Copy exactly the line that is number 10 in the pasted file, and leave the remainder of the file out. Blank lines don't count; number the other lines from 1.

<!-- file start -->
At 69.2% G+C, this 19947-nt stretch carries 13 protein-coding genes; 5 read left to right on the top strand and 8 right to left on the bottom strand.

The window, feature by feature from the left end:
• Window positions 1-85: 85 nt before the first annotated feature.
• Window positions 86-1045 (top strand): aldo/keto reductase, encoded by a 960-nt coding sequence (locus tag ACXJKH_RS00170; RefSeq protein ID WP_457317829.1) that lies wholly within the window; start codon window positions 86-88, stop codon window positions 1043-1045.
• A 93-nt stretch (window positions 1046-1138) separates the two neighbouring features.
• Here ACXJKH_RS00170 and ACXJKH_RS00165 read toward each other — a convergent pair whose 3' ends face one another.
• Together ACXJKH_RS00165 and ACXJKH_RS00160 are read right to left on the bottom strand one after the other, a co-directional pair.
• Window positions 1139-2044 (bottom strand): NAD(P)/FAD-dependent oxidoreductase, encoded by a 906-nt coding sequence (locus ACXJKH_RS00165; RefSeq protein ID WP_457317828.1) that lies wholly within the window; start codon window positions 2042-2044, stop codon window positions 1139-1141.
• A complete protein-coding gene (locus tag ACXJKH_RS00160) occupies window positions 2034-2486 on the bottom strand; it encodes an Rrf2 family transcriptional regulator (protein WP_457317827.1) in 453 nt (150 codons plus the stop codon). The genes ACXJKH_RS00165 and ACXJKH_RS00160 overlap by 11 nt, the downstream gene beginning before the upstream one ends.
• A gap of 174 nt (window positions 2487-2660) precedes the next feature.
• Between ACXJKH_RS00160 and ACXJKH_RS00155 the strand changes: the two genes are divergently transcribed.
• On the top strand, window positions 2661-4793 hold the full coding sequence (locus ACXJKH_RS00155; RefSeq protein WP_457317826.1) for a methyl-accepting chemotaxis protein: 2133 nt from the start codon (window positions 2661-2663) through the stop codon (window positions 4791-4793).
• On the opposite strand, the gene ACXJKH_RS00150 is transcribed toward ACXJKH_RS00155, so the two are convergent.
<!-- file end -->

• A gap of 174 nt (window positions 2487-2660) precedes the next feature.